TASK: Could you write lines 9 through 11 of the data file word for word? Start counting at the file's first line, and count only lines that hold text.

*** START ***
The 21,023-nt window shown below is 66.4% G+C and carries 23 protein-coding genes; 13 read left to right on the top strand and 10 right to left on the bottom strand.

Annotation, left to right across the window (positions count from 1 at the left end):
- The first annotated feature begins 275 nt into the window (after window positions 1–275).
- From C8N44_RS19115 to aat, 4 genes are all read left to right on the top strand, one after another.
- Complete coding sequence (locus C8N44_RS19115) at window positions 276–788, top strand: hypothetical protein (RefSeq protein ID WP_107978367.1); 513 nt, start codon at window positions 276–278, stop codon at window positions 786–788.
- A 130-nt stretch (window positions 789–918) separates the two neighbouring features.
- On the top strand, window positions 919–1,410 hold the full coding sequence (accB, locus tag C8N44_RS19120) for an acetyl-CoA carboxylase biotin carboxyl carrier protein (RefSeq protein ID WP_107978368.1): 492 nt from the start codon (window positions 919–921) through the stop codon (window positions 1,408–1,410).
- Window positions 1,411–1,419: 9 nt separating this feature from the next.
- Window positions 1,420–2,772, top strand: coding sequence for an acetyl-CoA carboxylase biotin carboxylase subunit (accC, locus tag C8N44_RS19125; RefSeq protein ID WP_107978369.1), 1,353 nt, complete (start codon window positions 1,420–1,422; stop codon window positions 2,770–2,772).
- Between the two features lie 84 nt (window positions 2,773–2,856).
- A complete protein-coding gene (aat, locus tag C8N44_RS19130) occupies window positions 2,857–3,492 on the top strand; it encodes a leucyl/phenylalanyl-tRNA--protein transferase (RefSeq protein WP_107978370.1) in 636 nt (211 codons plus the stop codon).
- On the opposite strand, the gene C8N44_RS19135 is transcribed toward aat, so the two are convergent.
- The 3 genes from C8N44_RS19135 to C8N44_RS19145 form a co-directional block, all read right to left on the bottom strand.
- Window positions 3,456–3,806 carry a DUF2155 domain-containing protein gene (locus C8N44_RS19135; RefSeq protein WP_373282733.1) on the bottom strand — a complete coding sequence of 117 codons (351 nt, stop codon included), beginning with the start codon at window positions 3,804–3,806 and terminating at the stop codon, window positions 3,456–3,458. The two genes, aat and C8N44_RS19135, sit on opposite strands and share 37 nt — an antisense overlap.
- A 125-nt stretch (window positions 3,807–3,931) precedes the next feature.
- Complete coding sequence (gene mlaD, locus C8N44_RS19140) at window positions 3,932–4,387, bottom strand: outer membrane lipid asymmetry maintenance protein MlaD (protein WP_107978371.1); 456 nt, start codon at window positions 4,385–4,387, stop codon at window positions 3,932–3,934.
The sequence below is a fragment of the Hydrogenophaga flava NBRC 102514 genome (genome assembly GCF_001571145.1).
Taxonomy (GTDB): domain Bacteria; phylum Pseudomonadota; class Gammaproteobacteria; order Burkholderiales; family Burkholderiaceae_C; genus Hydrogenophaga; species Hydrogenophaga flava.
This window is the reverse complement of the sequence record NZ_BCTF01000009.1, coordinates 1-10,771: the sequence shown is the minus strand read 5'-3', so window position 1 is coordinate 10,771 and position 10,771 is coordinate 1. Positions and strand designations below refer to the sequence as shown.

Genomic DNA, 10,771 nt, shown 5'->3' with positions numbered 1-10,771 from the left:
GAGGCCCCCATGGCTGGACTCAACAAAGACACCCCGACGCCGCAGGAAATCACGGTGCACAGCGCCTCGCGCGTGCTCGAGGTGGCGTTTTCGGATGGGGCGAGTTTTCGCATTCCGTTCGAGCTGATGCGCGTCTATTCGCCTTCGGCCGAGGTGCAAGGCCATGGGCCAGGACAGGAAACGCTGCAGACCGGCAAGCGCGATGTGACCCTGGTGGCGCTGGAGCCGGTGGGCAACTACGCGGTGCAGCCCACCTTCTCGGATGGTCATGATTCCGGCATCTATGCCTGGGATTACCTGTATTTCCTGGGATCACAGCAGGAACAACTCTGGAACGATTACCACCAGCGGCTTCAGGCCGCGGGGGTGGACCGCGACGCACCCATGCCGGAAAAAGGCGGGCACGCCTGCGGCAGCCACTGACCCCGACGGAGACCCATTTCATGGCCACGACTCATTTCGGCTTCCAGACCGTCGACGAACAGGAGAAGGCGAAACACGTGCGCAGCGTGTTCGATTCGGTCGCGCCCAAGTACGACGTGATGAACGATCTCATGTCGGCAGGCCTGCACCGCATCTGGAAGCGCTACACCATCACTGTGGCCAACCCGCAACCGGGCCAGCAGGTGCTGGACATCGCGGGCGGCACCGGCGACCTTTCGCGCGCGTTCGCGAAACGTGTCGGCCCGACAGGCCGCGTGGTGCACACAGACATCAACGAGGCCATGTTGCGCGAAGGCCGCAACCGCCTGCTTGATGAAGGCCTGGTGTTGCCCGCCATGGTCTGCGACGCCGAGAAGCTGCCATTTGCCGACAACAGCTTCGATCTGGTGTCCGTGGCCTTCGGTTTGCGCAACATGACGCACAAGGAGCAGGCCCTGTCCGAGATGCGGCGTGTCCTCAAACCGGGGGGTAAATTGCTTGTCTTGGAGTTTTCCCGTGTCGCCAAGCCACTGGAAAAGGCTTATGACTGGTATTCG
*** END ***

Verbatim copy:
- Window positions 1,420–2,772, top strand: coding sequence for an acetyl-CoA carboxylase biotin carboxylase subunit (accC, locus tag C8N44_RS19125; RefSeq protein ID WP_107978369.1), 1,353 nt, complete (start codon window positions 1,420–1,422; stop codon window positions 2,770–2,772).
- Between the two features lie 84 nt (window positions 2,773–2,856).
- A complete protein-coding gene (aat, locus tag C8N44_RS19130) occupies window positions 2,857–3,492 on the top strand; it encodes a leucyl/phenylalanyl-tRNA--protein transferase (RefSeq protein WP_107978370.1) in 636 nt (211 codons plus the stop codon).